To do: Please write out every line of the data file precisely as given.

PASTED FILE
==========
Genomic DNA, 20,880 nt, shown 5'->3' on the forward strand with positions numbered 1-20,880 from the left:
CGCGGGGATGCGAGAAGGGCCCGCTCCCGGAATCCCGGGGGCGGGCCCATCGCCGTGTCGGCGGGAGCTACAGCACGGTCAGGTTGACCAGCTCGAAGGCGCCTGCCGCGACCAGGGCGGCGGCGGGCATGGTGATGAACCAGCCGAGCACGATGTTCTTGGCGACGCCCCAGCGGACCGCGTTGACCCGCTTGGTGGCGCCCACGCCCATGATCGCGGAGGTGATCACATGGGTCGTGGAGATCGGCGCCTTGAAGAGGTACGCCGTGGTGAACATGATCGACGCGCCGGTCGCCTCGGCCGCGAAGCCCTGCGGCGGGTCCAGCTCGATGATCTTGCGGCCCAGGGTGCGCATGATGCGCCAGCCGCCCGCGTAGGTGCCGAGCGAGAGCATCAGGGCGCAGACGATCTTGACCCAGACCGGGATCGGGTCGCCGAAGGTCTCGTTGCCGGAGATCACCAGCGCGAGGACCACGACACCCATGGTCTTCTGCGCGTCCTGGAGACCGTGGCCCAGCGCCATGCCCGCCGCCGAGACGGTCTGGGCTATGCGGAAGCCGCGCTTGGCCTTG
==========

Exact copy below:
Genomic DNA, 20,880 nt, shown 5'->3' on the forward strand with positions numbered 1-20,880 from the left:
CGCGGGGATGCGAGAAGGGCCCGCTCCCGGAATCCCGGGGGCGGGCCCATCGCCGTGTCGGCGGGAGCTACAGCACGGTCAGGTTGACCAGCTCGAAGGCGCCTGCCGCGACCAGGGCGGCGGCGGGCATGGTGATGAACCAGCCGAGCACGATGTTCTTGGCGACGCCCCAGCGGACCGCGTTGACCCGCTTGGTGGCGCCCACGCCCATGATCGCGGAGGTGATCACATGGGTCGTGGAGATCGGCGCCTTGAAGAGGTACGCCGTGGTGAACATGATCGACGCGCCGGTCGCCTCGGCCGCGAAGCCCTGCGGCGGGTCCAGCTCGATGATCTTGCGGCCCAGGGTGCGCATGATGCGCCAGCCGCCCGCGTAGGTGCCGAGCGAGAGCATCAGGGCGCAGACGATCTTGACCCAGACCGGGATCGGGTCGCCGAAGGTCTCGTTGCCGGAGATCACCAGCGCGAGGACCACGACACCCATGGTCTTCTGCGCGTCCTGGAGACCGTGGCCCAGCGCCATGCCCGCCGCCGAGACGGTCTGGGCTATGCGGAAGCCGCGCTTGGCCTTG